You just watch: Women are going to come forward to say that they were seriously and outrageously abused by Harvey Weinstein, and a lot of them are going to say that they feel saddened. I’m sad about this phenomenon. If you know what I mean.

  9. Whatever else you think of Boris, he sure does have the climate bug.

    Consider this headline in today’s Daily Mail:

    “Britain’s energy regulator unveils plan to rip out gas central heating from EVERY home and put 10 million electric vehicles on the road within 10 years”

    And all this increase in electricity to be powered by “more renewables”. Boris has promised to bring the UK to “net zero carbon emissions” by 2050 – a recipe for de-industrialisation.

    • On my old street in Britain people burned coal, or wood purchased for cash off the back of a pickup truck. All those old fireplaces were rehabilitated after the price of energy skyrocketed.

  10. Look on the bright side. Now they are holding these publicly funded jollies in places like Glasgow in November, it must be evidence that the embarrassing scale of abuse of public money, has even reached the climate alarmist zealots.
    They are clearly expecting the number of freeloaders to drop off, thus reducing the scale of their embarrassment and public ridicule.
    Glasgow is not a bad place to visit in the warmer months of the year. That means May to Sept. Outside that, the weather there can be, how shall we say?….dreich.
    As a famous poet might once have put it.
    Glasow, It’s a drab dreich more lich drich…. ache well.
    I suspect the Cop numbers will be lower this year….

  11. The main criteria (of course it won’t be on the written agenda) of COP26 is where shall we hold COP27 .
    Let’s go to a nicer warmer climate with better amenities than Glasgow .
    Perhaps an endangered island , Maldives anyone ??
    Oooh yeah , ok lets do that , can’t wait , well the world can wait one more year while we deliberate .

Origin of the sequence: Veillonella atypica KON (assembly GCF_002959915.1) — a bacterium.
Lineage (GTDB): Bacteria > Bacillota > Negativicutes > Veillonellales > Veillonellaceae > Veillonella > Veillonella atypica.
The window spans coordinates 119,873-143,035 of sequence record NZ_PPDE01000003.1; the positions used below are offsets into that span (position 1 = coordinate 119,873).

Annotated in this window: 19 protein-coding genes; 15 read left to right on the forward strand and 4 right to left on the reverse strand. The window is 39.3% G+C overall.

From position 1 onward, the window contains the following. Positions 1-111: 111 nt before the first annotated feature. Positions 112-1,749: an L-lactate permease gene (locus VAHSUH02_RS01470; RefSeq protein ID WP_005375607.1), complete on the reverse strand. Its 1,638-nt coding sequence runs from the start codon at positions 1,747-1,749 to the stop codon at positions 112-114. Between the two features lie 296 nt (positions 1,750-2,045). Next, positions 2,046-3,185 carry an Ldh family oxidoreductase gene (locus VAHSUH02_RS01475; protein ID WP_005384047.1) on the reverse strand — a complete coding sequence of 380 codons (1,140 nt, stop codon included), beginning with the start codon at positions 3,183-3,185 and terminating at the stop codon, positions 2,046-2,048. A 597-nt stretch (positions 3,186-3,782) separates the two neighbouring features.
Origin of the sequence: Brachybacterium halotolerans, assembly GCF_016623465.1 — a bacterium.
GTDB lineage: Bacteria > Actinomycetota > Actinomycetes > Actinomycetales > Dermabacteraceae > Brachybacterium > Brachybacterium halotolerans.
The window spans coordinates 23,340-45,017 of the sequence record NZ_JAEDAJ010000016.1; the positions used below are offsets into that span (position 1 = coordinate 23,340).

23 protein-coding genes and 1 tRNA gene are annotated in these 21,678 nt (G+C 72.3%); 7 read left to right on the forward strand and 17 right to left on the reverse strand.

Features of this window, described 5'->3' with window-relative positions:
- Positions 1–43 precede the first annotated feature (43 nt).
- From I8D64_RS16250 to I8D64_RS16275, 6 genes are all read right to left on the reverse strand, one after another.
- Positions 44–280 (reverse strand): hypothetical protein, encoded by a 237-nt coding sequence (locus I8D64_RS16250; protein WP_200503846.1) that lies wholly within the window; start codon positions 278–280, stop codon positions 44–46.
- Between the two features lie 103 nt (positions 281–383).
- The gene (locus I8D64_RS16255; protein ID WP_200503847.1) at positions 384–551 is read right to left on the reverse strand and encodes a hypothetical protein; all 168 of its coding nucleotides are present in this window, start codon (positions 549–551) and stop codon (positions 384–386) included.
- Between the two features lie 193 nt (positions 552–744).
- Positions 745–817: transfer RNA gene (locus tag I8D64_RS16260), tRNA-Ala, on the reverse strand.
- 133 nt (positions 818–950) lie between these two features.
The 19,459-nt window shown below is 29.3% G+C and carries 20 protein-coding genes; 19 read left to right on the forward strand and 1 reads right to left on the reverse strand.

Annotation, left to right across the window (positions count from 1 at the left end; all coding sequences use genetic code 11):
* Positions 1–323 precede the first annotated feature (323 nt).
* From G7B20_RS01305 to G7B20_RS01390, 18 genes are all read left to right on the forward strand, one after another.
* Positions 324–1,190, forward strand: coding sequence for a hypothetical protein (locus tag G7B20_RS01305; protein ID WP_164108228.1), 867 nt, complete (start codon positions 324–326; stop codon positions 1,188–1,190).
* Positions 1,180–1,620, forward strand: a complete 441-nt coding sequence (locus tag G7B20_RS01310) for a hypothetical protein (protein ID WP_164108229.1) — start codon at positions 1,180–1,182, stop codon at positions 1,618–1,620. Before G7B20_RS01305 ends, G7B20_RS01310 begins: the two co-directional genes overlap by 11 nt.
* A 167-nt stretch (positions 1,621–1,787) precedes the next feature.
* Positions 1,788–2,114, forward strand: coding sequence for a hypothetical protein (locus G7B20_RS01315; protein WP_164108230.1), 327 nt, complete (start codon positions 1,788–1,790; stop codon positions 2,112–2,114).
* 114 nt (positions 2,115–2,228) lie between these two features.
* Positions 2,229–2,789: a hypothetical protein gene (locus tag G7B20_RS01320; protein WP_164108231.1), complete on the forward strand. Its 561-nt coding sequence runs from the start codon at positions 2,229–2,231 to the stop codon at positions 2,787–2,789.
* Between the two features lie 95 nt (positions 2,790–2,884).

• When Trump wins re-election in November 2020, then fittingly….the UNFCCC might as well hold COP 27 in Beijing, capital of the largest global emitter, or in Riyadh Saudi Arabia, capital of the largest oil producer.

  12. Another story from the climate change scam channel otherwise known as the BBC, we also have to pay all these academics in their useless attempt to save the world. We would like less expensive energy and much fewer academics employed in climate change research, the BBC should fund themselves. The earth is inanimate and will give us no reward for any effort we make to save it, academics are also obsessed with artificial intelligence which is also a futile attempt to turn the inanimate into the animate. The worship of the inanimate world over the people living in it has become a new religion and we are all expected to follow their rules and of course fund more and more academics in this pointless research.

  13. I still treasure Shukman’s piece on Trump’s withdrawal from the Paris Agreement for its multi-layered lying ( Miami, Pacific islands, USA CO2 record, Maldives etc)
    COP26 – if I was a minister I’d duck and weave to avoid the job. Bound to fail. We didn’t get much BBC TV coverage at Katowice or Madrid so let’s hope for lots at Glasgow. All those mad-looking FOREIGNERS freeloading in grim rainy Glasgow. Ranting sub-committee chairpersons. Can’t wait.

  14. I would like to see Nigel Farage nominated to chair the latest COP science fantasy conference – he would deal with these gabbling ninnies in fairly short order.

    If these green hypocrites were even genuine about the “threat” of “carbon” emissions they would not be travelling in their idiot hordes by air and conduct their dull repetitious hysteria remotely by video conference. It would give the rest of us a rest at least.

    • “I hate to sound like the unhip retiree I am, but what in the heck is an Indy cop unit??”

      A police squad in Delhi?

    • It’s short-form version of what was mentioned in the quote that followed those words:
      It couldn’t “cope” with an independent unit managing preparations for the conference, she said.

      the 26th COP being the conferences in question.

      Presumably she saw her role as acting on her own direction rather than that of the British Government. No wonder she got sacked.

  15. Perhaps Boris should appoint the Downing Street cat as the new head of COP 26; it would probably talk more sense!